Tom Boyle Cause of Death: The Life and Legacy of a Skateboarding Legend

Who was Tom Boyle?

Tom Boyle was a professional skateboarder who rose to fame in the late 1980s and early 1990s as one of the most innovative and influential vert skaters of his generation. He was born in Philadelphia in 1971 and started skating at the age of 10. He soon developed a style that combined power, speed, and technicality, with tricks like finger flips, late shove-its, and kickflips without grabs. He was sponsored by World Industries, H-Street, and Union Wheels, and appeared in several iconic videos, such as Rubbish Heap, Next Generation, and Right to Skate. He was also known for his humble and humorous personality, and his friendship with many other skaters, such as Tony Hawk, Danny Way, and Mike Vallely.

How did Tom Boyle die?

He died on December 15, 2016, at the age of 45, in his home in Florida. He had been struggling with health issues for a long time, including a stroke in 1990 and a heart attack in 1999. He also battled with depression and substance abuse, which affected his skating career and his personal life. He had been trying to get back on his board and overcome his demons, but sadly, he passed away before he could achieve his goals.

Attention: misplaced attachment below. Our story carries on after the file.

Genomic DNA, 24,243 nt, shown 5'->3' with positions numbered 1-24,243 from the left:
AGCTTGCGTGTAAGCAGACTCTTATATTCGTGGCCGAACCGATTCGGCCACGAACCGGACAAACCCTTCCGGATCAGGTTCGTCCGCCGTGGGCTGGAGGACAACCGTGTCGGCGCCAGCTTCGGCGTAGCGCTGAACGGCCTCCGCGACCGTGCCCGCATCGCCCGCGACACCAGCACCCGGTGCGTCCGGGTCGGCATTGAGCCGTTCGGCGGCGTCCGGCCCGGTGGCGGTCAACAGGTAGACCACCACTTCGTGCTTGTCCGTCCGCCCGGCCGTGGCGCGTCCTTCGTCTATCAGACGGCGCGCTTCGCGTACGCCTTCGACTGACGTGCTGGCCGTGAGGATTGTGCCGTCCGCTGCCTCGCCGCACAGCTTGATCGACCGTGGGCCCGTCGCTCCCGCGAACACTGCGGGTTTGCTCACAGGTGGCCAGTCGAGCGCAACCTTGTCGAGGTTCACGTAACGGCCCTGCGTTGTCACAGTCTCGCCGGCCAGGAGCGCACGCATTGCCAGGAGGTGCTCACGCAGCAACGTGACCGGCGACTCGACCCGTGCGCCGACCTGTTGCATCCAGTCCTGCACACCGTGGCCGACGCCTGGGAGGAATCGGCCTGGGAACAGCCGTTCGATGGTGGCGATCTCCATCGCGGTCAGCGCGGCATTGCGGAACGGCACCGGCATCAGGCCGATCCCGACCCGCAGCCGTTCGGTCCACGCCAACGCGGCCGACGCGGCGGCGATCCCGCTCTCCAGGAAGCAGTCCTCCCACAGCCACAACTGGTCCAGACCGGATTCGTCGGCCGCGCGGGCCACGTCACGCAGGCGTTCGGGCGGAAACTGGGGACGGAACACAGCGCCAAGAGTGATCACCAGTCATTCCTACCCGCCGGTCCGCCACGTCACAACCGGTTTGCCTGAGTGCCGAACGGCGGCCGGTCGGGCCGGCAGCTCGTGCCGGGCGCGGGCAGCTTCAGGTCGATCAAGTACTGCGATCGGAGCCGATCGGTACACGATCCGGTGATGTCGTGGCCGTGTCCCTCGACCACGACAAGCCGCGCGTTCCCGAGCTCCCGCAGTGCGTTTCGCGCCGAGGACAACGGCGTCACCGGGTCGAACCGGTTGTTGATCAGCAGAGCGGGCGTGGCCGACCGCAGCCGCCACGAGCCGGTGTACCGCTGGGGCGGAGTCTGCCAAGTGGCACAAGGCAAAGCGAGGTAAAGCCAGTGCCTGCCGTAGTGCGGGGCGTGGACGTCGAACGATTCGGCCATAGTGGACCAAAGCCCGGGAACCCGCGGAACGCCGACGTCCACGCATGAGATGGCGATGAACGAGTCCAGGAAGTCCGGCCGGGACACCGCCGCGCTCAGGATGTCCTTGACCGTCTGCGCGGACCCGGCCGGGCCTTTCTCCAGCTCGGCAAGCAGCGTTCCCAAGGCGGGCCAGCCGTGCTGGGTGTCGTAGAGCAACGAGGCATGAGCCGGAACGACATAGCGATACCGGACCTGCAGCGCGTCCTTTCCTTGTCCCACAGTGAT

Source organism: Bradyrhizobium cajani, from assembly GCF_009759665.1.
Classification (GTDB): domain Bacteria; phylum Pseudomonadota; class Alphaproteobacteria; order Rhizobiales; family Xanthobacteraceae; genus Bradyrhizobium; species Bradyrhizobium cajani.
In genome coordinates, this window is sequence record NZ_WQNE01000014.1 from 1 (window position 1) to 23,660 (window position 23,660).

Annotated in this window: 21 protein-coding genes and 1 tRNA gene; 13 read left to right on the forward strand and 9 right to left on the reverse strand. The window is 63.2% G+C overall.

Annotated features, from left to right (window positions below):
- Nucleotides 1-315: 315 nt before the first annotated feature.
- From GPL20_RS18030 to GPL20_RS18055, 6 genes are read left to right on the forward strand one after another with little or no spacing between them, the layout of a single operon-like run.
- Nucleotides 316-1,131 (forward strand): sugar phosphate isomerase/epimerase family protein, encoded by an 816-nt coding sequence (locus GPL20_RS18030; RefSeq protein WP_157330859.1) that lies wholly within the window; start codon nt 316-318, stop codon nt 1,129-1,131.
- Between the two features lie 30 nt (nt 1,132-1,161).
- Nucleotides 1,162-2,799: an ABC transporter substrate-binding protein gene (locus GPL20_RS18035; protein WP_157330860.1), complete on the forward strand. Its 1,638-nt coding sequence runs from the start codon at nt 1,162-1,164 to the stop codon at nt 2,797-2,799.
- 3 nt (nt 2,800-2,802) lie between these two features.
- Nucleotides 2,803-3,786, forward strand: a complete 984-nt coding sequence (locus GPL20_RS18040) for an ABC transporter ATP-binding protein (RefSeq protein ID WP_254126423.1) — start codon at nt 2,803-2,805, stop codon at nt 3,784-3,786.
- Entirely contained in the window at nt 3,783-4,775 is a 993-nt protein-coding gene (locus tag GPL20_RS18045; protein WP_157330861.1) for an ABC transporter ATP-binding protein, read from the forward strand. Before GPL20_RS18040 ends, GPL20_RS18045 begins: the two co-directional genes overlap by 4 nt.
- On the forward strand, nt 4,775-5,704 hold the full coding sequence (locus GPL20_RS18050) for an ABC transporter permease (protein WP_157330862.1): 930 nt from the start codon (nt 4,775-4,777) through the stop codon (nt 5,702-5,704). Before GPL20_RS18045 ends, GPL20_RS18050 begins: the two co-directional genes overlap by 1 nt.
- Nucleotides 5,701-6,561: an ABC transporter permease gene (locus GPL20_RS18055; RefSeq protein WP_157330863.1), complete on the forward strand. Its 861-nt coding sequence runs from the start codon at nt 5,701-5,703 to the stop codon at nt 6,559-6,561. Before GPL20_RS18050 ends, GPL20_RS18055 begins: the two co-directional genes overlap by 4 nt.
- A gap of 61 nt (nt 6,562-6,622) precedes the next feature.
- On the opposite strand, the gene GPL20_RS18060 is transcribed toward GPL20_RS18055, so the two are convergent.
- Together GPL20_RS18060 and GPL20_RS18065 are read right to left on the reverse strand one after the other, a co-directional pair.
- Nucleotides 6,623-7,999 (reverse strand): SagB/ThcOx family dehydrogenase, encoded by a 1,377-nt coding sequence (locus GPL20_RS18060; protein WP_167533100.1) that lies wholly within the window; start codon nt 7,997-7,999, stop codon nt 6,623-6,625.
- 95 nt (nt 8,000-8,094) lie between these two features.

What was the impact of Tom Boyle’s death?

Tom Boyle’s death was a huge loss for the skateboarding community and the fans who admired him. He was remembered as a pioneer and a legend, who pushed the boundaries of vert skating and inspired countless skaters with his skills and his spirit. He was also remembered as a kind and funny person, who always had a smile and a joke for everyone. His family and friends held memorials and tributes in his honor, and shared stories and photos of his life and his legacy. His videos and photos are still cherished and celebrated by skaters around the world.


Tom Boyle cause of death was a tragic and premature end to a brilliant and promising career. He was a skateboarding hero who amazed the world with his talent and his personality. He will always be remembered and respected as one of the greatest vert skaters who ever lived.